MEMS Module Updates

For users of the MEMS Module, COMSOL Multiphysics® version 5.4 includes the boundary element method for electrostatics in electromechanics modeling and new structural mechanics related functionality, as well as three new MEMS tutorial models. Learn more about these MEMS Module updates below.

New Electromechanics, Boundary Elements Interface

The Electromechanics, Boundary Elements interface combines the functionality of the Solid Mechanics and Electrostatics, Boundary Elements interfaces to model the deformation of electrostatically actuated structures. The coupling is a boundary load on a structure caused by the Maxwell stress at the interface of the solid domains and nonsolid voids, where the electric field is computed using the boundary element method. The backward coupling to the Electrostatics interface is due to the deformations of the boundaries. Physics interfaces based on the boundary element method can be combined with those based on the finite element method. For the Electromechanics, Boundary Elements interface, the Solid Mechanics interface is based on finite elements whereas the Electrostatics interface is based on boundary elements. The most important benefits with the boundary element method for electrostatics is that there is no need for a volume mesh in the in-between and surrounding air and there is no need to add infinite elements for the surrounding unbounded domain. The surrounding infinite domain is automatically accounted for when using boundary elements.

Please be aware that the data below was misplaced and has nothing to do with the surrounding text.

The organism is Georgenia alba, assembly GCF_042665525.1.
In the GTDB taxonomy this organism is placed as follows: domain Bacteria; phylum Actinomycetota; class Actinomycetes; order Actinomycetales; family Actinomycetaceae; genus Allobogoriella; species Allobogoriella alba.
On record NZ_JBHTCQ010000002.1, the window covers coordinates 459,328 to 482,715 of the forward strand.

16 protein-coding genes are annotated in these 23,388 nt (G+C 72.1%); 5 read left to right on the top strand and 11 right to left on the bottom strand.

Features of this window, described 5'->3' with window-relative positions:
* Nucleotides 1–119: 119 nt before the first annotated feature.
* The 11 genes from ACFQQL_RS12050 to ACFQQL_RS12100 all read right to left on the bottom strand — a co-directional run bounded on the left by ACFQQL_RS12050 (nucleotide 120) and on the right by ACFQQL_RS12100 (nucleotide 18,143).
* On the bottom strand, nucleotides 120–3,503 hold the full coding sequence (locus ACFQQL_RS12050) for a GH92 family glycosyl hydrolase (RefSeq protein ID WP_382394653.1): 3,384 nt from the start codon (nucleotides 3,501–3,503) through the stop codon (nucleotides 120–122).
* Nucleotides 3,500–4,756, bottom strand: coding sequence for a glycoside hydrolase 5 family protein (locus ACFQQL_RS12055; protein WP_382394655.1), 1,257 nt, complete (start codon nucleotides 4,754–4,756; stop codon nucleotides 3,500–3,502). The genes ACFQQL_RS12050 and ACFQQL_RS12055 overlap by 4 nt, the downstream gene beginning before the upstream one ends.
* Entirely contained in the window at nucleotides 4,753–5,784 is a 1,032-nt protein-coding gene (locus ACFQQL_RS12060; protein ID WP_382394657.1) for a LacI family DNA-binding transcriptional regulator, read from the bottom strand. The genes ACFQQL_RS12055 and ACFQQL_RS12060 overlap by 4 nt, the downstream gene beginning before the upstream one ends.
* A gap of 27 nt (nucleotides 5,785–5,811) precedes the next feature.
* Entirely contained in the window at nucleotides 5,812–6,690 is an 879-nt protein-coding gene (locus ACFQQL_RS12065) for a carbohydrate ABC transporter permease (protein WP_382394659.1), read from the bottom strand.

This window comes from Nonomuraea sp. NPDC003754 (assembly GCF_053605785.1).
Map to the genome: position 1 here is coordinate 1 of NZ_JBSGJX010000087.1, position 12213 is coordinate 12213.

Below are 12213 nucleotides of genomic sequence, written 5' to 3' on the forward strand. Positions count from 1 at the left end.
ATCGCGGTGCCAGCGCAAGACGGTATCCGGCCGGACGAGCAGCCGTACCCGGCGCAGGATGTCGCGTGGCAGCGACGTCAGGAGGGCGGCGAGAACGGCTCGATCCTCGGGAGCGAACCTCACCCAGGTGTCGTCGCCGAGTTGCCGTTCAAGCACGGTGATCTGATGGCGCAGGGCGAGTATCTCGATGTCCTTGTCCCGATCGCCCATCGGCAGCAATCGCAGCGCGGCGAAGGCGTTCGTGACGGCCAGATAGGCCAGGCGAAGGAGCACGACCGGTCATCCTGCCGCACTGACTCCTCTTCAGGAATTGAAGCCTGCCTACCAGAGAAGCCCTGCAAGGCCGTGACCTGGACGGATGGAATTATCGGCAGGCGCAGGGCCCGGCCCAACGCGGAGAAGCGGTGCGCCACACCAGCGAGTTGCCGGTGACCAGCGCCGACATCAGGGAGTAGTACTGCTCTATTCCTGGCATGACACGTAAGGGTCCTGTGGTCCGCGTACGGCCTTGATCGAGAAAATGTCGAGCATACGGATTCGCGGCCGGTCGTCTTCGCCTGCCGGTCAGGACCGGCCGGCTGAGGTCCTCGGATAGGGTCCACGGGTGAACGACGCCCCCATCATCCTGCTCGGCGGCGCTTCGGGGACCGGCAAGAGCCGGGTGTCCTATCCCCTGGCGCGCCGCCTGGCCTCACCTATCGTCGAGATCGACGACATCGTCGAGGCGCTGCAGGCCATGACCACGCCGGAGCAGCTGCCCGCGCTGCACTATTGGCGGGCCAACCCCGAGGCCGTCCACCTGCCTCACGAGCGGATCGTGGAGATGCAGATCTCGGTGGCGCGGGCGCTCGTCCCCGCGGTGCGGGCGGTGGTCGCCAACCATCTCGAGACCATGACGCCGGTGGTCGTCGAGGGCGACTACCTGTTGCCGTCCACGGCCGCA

A screenshot of the Electromechanics, Boundary Elements interface in the Model Wizard in COMSOL Multiphysics version 5.4.

Screenshot of the Model Wizard for the new Electromechanics, Boundary Elements interface.

Screenshot of the Model Wizard for the new Electromechanics, Boundary Elements interface.

New Fluid-Structure Interaction Couplings

The fluid-structure interaction (FSI) couplings have been extended to allow interaction with shells and membranes. At the same time, the Fluid-Structure Interaction multiphysics coupling has been redesigned so that the same coupling is used both for situations where the deformation of the fluid domain is important and when it can be ignored. There is also a new multiphysics coupling for fluid-structure interaction in assemblies, where the interface between structure and fluid does not have to be a common boundary with a shared mesh.

This feature is demonstrated in the following models:

An FSI model of a ball check valve. Flow through a ball check valve; streamlines colored by pressure. Flow through a ball check valve; streamlines colored by pressure.

Activation of Material for Additive Manufacturing

In many manufacturing processes, material is added sequentially. In most cases, the material should be added in a stress-free state. With the new Activation feature, an Attribute for the Linear Elastic Material node, you can add and remove material based on a user-defined criterion. This criterion can be an arbitrary expression, which, for example, depends on time, parameter values, or temperature. You can see this functionality demonstrated in the Layered Plate model.